Huge fissure opens on Hawaiian volcano; more eruptions expected

US


PAHOA, Hawaii (Reuters) – A massive new fissure opened on Hawaii’s Kilauea volcano, hurling bursts of rock and magma on Sunday while threatening nearby homes within a zone where authorities has just ordered an evacuation.

The fissure, a vivid gouge of magma with steam and smoke pouring out both ends, was the 17th to open on the volcano since it began erupting on May 3. Dozens of homes have been destroyed and hundreds of people forced to evacuate in the past 10 days.

As seen from a helicopter, the crack appeared to be about 1,000 feet (300 meters) long and among the largest of those fracturing the side of Kilauea, a 4,000-foot-high (1,200-meter-high) volcano with a lake of lava at its summit.

Civil Defense officials on Sunday ordered people living on Halekamahina Road to evacuate and be on the alert for gas emissions and lava spatter. Nearby vacation rentals were directed to cease operations to conserve water and enable emergency operations to concentrate on year-round residents.

A pair of homes sat about 100 yards (100 meters) beneath the fissure on the hillside.

Meanwhile, other fissures continued to billow smoke over homes in Pahoa, on the western point of the Big Island of Hawaii, the largest of the Hawaiian islands.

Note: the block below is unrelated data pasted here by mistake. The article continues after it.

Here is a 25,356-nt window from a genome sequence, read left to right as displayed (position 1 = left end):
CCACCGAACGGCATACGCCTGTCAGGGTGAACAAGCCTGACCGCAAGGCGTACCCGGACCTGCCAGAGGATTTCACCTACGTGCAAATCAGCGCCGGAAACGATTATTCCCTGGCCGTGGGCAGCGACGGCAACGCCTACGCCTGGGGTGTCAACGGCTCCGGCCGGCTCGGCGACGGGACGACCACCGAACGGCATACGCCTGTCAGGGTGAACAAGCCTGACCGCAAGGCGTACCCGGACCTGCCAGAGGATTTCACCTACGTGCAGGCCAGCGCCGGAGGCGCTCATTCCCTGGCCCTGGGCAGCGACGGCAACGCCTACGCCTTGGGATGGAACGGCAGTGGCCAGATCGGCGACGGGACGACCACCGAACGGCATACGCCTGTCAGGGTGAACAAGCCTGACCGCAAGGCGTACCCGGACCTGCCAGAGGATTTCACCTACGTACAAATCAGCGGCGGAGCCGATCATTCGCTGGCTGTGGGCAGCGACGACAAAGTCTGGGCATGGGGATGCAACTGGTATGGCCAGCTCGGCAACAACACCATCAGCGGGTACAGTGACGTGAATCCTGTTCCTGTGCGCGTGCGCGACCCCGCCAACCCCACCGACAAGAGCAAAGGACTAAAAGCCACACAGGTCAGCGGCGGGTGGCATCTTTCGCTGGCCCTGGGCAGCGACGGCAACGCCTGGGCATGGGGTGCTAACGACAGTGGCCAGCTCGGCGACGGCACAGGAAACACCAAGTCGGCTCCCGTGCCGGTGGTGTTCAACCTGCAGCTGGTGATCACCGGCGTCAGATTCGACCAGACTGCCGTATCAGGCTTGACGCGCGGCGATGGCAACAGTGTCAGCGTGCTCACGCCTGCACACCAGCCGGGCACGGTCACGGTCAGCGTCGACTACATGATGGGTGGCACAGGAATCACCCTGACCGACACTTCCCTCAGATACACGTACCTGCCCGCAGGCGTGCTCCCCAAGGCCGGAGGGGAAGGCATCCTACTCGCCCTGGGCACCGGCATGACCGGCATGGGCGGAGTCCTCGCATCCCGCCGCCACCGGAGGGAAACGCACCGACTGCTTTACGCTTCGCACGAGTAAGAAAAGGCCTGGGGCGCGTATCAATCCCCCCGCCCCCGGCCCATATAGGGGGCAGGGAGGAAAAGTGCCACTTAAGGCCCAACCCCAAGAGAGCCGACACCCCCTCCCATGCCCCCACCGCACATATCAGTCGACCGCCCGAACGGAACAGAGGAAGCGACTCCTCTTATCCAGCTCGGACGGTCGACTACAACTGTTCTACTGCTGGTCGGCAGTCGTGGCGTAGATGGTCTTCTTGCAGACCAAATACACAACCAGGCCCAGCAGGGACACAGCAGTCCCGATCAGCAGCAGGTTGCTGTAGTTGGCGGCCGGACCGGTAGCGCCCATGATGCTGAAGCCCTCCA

The fissures spewed magma and piled lava as high as a four-story building.

Lava erupts from a fissure east of the Leilani Estates subdivision during ongoing eruptions of the Kilauea Volcano in Hawaii, U.S., May 13, 2018. REUTERS/Terray Sylvester

“It is a near-constant roar akin to a full-throttle 747 interspersed with deafening, earth-shattering explosions that hurtle 100-pound lava bombs 100 feet into the air,” said Mark Clawson, 64, who lives uphill from the latest fissure.

“We are keeping track of lava bombs. One went through the lanai (porch) roof of a neighbor’s house.”

The U.S. Geological Survey has warned that more outbreaks were likely, given the high level of seismic activity.

Geologists warned on Friday that a steam-driven eruption from the Halemaumau crater could spew ash plumes 20,000 feet (6,100 meters) high and spread ash and debris up to 12 miles (19 km).

Kilauea’s vents have been oozing relatively cool, sluggish magma left over from a similar event in 1955. Fresher magma could now emerge behind it and the volcano is threatening to start a series of explosive eruptions, scientists have said.

Slideshow (10 Images)

GRAPHIC-Scorched earth: tmsnrt.rs/2IldVyS

Reporting by Terray Sylvester in Pahoa and Jolyn Rosa in Honolulu; Editing by Daniel Trotta and Paul Simao



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